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The Kings of Summer

Escaping parents in a coming-of-age comedy

Jun. 10, 2013
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Parents can be so annoying! And in the droll coming-of-age comedy The Kings of Summer, a trio of teenage boys acts out a boyish fantasy by escaping from home to the woods. Best friends Joe (Nick Robinson) and Patrick (Gabriel Basso), with the intensely odd Biaggio (Moises Arias) in tow, run away to an enchanted glade. They establish their kingdom of youth, building a clubhouse from scavenged materials and relying on a paperback borrowed from the public library, How to Live in the Woods. They are forced to cut some corners in their fantasy world. Giving up on hunting for game with stolen swords, they sneak off to the nearest Boston Market for carryout.

Naturally, the endless-seeming summer days become fraught with problems, girls among them.

Robinson and Basso catch the roiling hormones and sullen emotions of adolescence in this comedy of sight gags and dry humor. Much of the amusement comes from the uncomprehending relations between parents and sons. Joe’s dad, Frank (Nick Offerman), is demeaning and sarcastic, imposing arbitrary rules on his family and the unwilling world outside. Especially funny is Frank’s encounter with the Middle Eastern-American delivering an order of Chinese to the door, which devolves into an argument over the size of the wontons. By contrast, Patrick’s parents (Megan Mullally and Marc Evan Jackson) are intrusively supportive—the brittle banality of their PC pretentiousness cracking under strain.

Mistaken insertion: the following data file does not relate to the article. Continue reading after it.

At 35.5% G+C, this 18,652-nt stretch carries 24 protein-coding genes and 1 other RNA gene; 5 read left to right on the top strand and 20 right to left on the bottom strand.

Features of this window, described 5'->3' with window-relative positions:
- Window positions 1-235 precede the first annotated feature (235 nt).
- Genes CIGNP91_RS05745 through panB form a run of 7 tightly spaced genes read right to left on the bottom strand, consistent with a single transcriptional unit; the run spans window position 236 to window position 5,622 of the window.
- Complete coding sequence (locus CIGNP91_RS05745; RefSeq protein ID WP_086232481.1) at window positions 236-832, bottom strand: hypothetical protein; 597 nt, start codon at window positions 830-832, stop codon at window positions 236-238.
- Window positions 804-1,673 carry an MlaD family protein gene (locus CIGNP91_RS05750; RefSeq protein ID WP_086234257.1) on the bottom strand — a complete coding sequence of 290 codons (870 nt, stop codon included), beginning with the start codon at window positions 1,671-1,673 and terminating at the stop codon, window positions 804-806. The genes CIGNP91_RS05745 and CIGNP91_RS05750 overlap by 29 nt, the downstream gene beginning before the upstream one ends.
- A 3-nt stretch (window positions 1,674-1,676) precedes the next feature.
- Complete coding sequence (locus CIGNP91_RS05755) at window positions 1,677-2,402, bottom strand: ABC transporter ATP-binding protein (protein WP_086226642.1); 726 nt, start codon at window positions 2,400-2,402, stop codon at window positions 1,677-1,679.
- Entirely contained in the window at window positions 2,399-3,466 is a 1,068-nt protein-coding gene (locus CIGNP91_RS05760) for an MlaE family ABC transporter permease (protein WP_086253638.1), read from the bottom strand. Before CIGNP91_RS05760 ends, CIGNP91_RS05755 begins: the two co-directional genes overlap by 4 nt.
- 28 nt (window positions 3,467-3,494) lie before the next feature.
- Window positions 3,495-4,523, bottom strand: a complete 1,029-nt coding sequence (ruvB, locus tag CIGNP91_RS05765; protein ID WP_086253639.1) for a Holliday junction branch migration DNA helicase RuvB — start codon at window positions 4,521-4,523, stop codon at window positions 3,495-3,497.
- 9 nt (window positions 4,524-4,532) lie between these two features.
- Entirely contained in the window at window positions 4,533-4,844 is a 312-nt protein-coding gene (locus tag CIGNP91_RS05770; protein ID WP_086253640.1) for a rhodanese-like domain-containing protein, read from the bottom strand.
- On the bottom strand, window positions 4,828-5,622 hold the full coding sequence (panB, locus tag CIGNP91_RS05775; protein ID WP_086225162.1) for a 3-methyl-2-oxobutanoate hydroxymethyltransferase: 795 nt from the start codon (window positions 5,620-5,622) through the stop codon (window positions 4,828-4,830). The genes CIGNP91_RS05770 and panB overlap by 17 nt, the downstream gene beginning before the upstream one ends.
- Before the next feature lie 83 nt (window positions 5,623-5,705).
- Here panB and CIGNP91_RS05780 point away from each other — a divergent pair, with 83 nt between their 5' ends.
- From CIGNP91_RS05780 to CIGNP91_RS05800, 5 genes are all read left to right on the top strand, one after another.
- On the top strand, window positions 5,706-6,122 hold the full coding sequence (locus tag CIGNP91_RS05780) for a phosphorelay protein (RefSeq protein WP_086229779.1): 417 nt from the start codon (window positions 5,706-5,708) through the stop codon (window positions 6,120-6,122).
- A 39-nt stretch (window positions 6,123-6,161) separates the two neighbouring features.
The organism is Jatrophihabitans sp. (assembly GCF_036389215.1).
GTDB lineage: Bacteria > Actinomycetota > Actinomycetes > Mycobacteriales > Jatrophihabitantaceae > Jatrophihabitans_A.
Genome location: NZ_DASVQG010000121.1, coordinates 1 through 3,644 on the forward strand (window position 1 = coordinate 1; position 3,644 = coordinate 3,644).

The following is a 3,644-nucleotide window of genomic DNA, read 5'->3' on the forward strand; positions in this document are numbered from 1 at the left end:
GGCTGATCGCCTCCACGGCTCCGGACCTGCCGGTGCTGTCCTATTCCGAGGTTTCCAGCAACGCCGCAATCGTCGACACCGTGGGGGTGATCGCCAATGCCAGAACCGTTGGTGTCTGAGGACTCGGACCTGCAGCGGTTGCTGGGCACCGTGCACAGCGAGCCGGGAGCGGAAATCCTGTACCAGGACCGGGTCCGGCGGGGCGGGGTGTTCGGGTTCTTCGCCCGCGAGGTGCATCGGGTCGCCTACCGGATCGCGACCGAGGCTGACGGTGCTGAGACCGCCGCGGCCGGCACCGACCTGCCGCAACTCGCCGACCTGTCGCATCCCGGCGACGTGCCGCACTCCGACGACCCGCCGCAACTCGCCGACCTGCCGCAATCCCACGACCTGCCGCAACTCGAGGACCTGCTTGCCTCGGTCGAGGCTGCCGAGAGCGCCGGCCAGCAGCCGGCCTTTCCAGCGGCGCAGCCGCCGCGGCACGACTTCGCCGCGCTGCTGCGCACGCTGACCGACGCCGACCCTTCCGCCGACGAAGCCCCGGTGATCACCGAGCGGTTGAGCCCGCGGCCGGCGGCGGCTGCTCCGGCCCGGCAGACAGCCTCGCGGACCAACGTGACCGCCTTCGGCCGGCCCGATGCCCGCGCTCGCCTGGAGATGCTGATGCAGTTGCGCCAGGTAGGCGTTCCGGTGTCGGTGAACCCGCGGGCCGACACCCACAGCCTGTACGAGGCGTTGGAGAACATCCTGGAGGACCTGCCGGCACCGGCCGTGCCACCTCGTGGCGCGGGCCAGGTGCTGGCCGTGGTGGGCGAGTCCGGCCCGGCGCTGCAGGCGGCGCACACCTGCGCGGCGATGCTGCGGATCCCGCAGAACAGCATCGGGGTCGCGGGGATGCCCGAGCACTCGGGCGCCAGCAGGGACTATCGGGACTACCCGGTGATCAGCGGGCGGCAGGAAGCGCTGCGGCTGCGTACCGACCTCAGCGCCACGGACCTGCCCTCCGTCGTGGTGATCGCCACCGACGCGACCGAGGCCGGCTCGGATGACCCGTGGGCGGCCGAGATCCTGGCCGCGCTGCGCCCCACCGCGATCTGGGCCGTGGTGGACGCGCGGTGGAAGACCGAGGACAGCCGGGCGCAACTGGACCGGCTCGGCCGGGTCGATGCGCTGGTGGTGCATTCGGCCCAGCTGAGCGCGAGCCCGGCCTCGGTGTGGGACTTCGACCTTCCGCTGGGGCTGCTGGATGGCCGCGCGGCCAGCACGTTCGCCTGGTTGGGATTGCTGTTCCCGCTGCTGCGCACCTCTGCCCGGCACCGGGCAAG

A favorite at Sundance, The Kings of Summer is an amusing lark of a movie that teases at the bonds of family and friendship.


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